The sharing economy at the CJEU: does Airbnb pass the ‘Uber test’? (Aug 2018)

  • The sharing economy at the CJEU: does Airbnb pass the 'Uber test'? - Some observations on the pending case C-390/18 - Airbnb Ireland

  • By Christoph Busch. Published in the 7 Journal of European Consumer and Market Law, on 25 August 2018

  • Abstract:

    • The rise of digital platforms such as Uber and Airbnb has sparked a controversy about how to fit the new business models into existing legal categories and whether there is a need to adapt the regulatory framework to the new platform economy.

    • In December 2017, in a much publicised judgment, the CJEU [European Court of Justice, ECJ] held that Uber is not a just a digital intermediary providing ‘information society services’, but a transport service provider.

    • Consequently, according to the CJEU, Uber does not benefit from the ‘internal market clause in Article 3(2) of Directive 2000/31/EC, which precludes Member States from restricting the freedom to provide cross-border information society services.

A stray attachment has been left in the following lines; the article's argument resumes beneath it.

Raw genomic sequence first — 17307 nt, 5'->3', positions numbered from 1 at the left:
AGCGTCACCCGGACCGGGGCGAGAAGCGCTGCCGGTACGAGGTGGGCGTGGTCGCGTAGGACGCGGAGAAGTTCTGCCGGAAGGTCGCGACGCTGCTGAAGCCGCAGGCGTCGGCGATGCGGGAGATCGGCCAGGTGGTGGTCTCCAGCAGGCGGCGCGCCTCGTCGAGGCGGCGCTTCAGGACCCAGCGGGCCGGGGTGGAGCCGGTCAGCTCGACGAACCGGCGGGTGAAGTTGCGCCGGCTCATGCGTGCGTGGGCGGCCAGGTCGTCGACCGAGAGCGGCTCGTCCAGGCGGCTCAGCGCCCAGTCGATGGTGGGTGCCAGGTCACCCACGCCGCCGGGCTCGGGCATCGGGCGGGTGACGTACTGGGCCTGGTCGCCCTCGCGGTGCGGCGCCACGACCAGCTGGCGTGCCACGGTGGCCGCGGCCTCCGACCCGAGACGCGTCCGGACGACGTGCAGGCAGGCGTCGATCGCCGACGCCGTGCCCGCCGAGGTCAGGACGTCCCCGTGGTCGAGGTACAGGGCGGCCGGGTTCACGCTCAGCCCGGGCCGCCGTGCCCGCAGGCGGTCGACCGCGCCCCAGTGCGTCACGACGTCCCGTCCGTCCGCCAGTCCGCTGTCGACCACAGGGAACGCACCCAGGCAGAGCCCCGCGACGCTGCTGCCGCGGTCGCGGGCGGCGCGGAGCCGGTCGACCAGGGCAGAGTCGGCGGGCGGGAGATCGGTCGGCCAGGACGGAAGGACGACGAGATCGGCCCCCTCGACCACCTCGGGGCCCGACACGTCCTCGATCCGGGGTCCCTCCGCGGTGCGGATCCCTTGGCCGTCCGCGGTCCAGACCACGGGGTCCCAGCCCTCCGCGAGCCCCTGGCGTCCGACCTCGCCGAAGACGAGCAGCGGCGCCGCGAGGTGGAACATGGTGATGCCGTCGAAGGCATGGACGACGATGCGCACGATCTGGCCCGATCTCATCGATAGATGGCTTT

• While Uber has discontinued its services in several EU Member States, the focus of the regulatory battle is now shifting towards short-term rental platforms.

    • Thus, on 16 July 2018, the European Commission and a phalanx of national consumer authorities have called on Airbnb to comply with EU consumer law rules.

    • At the same time, Member States are tightening their regulatory grip on short-term rentals.

    • Now, the first request for a preliminary ruling concerning Airbnb has reached the CJEU. The brief case note provides some very first reflections on the pending case.

  • Keywords: EU, European Union, European Court of Justice, ECJ, Court of Justice of the EU, CJEU, EC, European Commission, EP, European Parliament, Uber, Airbnb, single digital market, gig-economy, sharing economy

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